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Mouthwash eliminates the key benefits of exercise



Your mouthwash can have a bizarre effect on how exercise affects your body, suggests a new study this week. The study found that ingesting mouthwash may prevent exercise from lowering your blood pressure as usual. Strange as it may sound, the results highlight the importance of bacteria living in our mouths.

According to the study's author Raoul Beskos, a nutritional physiologist based at Pilgrim University in the UK, his team is not really interested in studying the effects of mouthwashing on exercise.

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Read more Read more ] Exercise has long been known to lower our blood pressure, in part by making our bodies produce more nitric oxide, which opens and dilates our blood vessels. But even after we finish jogging and stop producing excess nitrous oxide, our blood pressure tends to stay lower than it has been for hours, a phenomenon known as post-exercise hypotension. There are various theories as to why this happens, but no one has fully invented

One theory that Beskos and his team, based on other studies, include the natural microbial environment or microbiome of our mouths. A by-product of nitric oxide, called nitrate, is often ingested by some bacteria in the mouth. These bacteria then process the nitrates into another chemical called nitrite, which is absorbed into the body when we ingest saliva, and some of it is converted back into nitrous oxide. They theorized that this process receives enough nitrous oxide back into our bloodstream, where it helps keep our blood pressure low. Mouthwash was simply a way for them to test their theory.

"We used this approach because we had evidence that it was an effective method of inhibiting the activity of oral bacteria, and in particular nitrite synthesis in the mouth," Beskos told Gizmodo via email.

The team recruited 23 healthy adults for their experiment. Volunteers were forced to run on a treadmill for half an hour on two separate occasions, after which they were kept under close surveillance and monitored for two hours. During these two hours, they were randomly assigned to wave either mouthwash or placebo; on the second voyage they took whatever liquid they had not for the first time.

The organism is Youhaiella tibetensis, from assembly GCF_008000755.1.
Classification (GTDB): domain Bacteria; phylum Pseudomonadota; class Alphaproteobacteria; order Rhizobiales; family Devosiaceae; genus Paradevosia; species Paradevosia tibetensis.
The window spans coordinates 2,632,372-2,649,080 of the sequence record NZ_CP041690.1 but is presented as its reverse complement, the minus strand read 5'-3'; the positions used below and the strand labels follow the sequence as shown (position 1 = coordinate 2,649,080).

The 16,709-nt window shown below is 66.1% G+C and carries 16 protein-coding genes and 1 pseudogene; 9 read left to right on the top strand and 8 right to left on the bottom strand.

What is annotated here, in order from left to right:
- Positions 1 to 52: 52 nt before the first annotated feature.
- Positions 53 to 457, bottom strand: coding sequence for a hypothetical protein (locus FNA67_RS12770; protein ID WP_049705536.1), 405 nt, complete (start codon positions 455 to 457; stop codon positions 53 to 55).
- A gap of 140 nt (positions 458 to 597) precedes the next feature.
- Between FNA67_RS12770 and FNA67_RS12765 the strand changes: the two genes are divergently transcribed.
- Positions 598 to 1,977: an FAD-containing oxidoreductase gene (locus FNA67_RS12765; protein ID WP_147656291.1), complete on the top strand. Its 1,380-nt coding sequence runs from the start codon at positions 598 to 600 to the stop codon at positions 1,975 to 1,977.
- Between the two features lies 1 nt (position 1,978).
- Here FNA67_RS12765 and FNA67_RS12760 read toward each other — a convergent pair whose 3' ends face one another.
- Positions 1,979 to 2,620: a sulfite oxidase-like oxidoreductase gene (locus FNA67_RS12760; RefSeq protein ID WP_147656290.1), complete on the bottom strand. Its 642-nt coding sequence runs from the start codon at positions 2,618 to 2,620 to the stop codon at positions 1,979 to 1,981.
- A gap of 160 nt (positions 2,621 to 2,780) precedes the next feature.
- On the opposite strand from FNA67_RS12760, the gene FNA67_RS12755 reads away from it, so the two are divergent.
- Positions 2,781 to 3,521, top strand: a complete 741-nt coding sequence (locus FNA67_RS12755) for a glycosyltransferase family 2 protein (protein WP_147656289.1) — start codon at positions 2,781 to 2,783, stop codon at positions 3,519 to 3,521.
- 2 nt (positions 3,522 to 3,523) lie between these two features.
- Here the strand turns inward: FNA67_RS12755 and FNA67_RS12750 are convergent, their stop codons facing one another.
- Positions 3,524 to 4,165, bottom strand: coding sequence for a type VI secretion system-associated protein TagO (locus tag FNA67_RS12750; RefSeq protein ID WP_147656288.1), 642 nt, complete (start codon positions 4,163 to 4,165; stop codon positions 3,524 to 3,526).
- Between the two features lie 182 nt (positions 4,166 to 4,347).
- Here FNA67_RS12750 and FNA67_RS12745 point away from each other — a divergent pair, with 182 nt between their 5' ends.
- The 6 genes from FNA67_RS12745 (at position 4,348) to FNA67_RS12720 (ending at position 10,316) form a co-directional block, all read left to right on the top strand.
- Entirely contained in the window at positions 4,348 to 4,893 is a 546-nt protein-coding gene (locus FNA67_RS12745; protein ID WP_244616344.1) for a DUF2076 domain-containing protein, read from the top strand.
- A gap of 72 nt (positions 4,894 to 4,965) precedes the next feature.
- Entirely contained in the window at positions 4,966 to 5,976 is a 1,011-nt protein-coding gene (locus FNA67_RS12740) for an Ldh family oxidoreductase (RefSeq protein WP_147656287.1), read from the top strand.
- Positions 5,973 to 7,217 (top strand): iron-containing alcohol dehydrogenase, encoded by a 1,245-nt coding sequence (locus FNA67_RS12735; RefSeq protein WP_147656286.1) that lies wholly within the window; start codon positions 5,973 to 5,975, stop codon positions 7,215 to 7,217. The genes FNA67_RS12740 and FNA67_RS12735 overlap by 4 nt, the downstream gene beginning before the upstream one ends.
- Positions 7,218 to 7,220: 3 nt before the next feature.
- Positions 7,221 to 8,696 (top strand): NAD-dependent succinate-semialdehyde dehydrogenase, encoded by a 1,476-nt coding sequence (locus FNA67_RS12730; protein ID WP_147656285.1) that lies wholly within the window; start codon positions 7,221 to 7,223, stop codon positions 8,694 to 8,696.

When people took mouthwash as opposed to placebo, the team found that their blood pressure was not reduced by as much. By the two-hour mark, the effect had completely disappeared after the exercise. The mouthwash probably does not kill the bacteria enormously in the mouth, as the diversity of the microbiome remains unchanged. But it seems to drastically reduce their ability to produce nitrites and this has led to lower levels of nitrite in people's saliva and blood.

The team's findings have been published in Free Radical Biology and Medicine.

Other studies have already shown that this mouthwash may interfere with the production of nitrites by our bacteria in the mouth, Beskos said. "However, this study shows for the first time that this time of oral nitrates / nitrites is a key element in the cardiovascular benefits of exercise."

Of course, as Beskos notes, most people probably don't drop a water bottle for mouth every time they finish jogging. But there are some broader implications of their research (provided their results are consistent with other larger studies).

On the one hand, we know that some people with high blood pressure have problems lowering it, even when they seem to follow their doctor's advice and exercise more. People with high blood pressure may also be more likely to have gum disease, which can affect their oral microbiome. Therefore, it is not improbable to think that the latter condition may affect their blood pressure, although more research is needed to prove this connection, Beskos said. While mouthwashing has not been a key part of his team's study, other studies this year suggest that regular use may even increase blood pressure in humans, not just weaken the benefits of exercise.

As with this study, the authors theorize that this effect was caused by how mouthwashing affected bacteria capable of producing nitrites.

Given all this, it is worth exploring further whether mouthwashing really does more good than bad for us. But most of all, said Beskos, the study is just further evidence that our oral health is more related to our lives than we would imagine.

"The main message of this study is that we need to pay more attention to oral conditions in order to get maximum results from the exercises," he said.


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